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PostgreSQL 9.0 Reference Manual - Volume 2: Programming Guide (Englisch) Taschenbuch – 30. November 2010


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HASH(0x984fa1ec) von 5 Sternen PostgreSQL 9.0 Programming general reference manual 26. November 2011
Von Robin T. Wernick - Veröffentlicht auf Amazon.com
Format: Taschenbuch Verifizierter Kauf
I have been seriously following the development of PostgreSQL for seven years now. I have collected every book on it since 2002 and I am using it currently on a stock price tracking program. PostgreSQL continues to advance its design capabilities year by year. It has the most advanced data types of all of the top relational databases and it's performance is considerable in a high demand environment. I do admit that its is a pleasure to know that I won't have to pay tens of thousands of dollars to get experience designing with the Datacenter version. This book is volume 2 of 6 and covers most internal and external programming methods for this database.

My primary interest in this database is to support my programming efforts for my clients. I also design in SQL Server( GenturaDX ), MySQL( Connelly & Assoc. ), Oracle( Aurora Biosciences ), and SQLite 3( TuneUp Media ). So, I have some experience in comparing database designs. My favorite two databases are PostgreSQL and SQL Server. PostgreSQL gives me the highest convenience in modeling my data tables using data types and arrays that match my exterior software objects. This reduces my design and testing time and lets my software remain clean and effective. SQL Server is more awkward to use in developing data records that match my DTOs and software object contents, but it makes up for it considerably by giving me more convenience with ADO and LINQ constructions. There are many books written for SQL Server, but very few for PostgreSQL. So, I want to congratulate the publisher for providing this work because it is the primary method for most programmers to gain in depth knowledge about this database and to work out thorny problems in using this database in their programs.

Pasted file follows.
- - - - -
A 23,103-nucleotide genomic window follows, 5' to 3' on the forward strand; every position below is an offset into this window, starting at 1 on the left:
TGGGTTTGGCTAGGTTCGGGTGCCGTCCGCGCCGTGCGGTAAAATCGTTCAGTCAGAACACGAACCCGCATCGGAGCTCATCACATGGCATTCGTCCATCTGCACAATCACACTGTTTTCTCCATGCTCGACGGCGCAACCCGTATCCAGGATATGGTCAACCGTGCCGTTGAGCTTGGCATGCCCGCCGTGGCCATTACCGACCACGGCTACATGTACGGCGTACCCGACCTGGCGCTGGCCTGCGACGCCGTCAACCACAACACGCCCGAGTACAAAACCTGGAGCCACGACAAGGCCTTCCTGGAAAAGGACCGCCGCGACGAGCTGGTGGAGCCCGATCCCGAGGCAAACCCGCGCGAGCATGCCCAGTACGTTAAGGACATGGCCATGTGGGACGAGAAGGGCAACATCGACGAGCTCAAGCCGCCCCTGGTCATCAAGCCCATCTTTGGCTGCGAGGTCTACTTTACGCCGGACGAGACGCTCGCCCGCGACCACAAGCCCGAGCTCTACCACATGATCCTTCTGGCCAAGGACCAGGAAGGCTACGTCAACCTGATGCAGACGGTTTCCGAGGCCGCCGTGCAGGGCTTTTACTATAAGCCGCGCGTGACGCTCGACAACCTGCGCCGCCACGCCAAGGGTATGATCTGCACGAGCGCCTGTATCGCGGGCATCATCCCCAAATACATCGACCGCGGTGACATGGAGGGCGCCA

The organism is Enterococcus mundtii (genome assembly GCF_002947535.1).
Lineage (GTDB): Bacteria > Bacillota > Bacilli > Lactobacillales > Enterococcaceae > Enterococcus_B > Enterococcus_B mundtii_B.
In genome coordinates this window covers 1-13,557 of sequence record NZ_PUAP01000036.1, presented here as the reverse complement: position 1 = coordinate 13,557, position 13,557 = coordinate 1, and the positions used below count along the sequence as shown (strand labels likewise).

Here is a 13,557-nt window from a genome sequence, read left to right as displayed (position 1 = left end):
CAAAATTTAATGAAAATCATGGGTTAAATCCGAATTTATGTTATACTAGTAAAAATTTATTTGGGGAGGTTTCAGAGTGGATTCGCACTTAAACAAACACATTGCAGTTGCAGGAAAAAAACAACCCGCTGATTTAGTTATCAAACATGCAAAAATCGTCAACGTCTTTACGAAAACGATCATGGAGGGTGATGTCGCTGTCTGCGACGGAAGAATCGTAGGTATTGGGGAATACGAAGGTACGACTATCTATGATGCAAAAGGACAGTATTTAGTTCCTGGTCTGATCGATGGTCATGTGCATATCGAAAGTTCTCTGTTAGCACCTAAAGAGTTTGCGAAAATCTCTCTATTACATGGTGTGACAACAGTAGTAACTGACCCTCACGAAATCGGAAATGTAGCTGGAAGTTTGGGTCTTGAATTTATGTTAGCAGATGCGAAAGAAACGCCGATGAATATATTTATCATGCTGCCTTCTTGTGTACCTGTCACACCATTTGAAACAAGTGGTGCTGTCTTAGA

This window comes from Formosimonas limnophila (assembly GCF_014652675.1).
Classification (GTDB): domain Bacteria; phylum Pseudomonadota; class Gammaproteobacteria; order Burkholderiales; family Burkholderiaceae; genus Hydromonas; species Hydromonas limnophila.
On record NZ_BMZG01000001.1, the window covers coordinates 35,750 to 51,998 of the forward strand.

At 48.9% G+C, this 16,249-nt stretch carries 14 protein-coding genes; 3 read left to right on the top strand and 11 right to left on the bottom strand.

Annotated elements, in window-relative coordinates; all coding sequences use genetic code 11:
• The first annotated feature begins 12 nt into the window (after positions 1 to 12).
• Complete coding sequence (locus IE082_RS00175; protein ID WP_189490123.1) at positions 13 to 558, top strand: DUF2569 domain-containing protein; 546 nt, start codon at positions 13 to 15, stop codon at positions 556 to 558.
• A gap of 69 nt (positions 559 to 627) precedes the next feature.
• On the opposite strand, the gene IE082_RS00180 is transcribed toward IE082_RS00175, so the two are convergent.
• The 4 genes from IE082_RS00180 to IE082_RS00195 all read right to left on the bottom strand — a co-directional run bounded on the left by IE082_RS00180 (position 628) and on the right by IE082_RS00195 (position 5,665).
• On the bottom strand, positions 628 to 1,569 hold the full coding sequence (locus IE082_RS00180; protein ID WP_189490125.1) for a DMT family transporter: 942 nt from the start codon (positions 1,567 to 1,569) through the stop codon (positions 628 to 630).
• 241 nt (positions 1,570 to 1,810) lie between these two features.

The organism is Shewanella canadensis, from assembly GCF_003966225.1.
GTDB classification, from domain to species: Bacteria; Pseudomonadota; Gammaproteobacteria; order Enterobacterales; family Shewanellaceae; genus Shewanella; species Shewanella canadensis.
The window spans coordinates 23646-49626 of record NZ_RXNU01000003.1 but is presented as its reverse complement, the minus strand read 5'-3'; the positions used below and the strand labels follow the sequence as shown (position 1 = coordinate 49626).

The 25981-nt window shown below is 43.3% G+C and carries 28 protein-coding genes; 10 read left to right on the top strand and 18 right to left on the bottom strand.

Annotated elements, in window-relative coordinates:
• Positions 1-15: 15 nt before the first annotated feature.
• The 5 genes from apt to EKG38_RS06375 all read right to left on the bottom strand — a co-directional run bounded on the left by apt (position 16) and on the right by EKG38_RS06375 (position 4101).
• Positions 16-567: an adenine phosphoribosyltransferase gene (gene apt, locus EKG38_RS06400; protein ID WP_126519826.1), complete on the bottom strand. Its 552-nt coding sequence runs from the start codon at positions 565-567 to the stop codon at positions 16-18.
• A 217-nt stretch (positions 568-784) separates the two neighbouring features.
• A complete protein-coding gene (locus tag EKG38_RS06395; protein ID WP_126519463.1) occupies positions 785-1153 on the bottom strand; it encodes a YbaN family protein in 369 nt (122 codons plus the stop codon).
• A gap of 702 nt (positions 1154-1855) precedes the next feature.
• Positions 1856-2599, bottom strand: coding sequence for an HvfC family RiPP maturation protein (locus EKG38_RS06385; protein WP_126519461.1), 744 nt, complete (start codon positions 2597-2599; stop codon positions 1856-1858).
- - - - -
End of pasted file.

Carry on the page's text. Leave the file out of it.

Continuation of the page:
I bought this book because I am serious about using PostgreSQL very competently and effectively. If you are trying to take the easy way out or if you want someone to tell you everything needed to write the interface to your program by copying text, don't buy this book, its far too serious for your needs. In that case try to find your program answers on the internet.

I work primarily in Windows, specifically in C#, this requires me to use the NPGSQL interface, which is not covered in this book. Since I need a multi-platform database, I also need to study the alternate interface libraries covered in this book. If your needs are similar to mine then this this book is a good choice for you. The program interfaces in this book are libpq, ECPG, and SQL extensions. The first two interfaces are more prevalent in usage on Linux. The SQL extensions for functions are of use everywhere.

Every database has both internal and external interfaces. The external interfaces are needed to connect the database to program control and the internal interface provides specialized triggers and complex stored procedures that can handle user defined functions. I try to create an programming environment in which any of my favored databases can be chosen for program support. This gives me the most flexibility for my client's needs and legacy database providers. Try telling your client that he has to scrap thirty man years of work because you can't find a way to program your latest whiz-bang features into his existing database and you'll be doing all your newest database designs in your head only.

This book demonstrates the latest programming capabilities in PostgreSQL 9. It is intensive, detailed, and a bit obscure. You will have to experiment with the information to get it to complete your programming needs. This book is not a how to book, it is almost entirely and only a reference. So, plan to experiment with it and refer to another how-to book to get your program working with the latest features. I have been reading it for a month on and off and I expect to take a few more weeks to extract what I need. It has found an honored place on my reference shelves. I am going to use it to displace SQL Server and SQLite from my client's preferred database list.

I prefer that new references are up to date in covering all the major connections to their subject. NPGSQL has been in use since 2004 and favoring only Linux programming libraries is an issue with me. Also, the array column type is almost unique with PostgreSQL and the failure to cover it anywhere in this volume set is practically an insult to the modern design of the database. For these reasons I have detracted a star from the rating.
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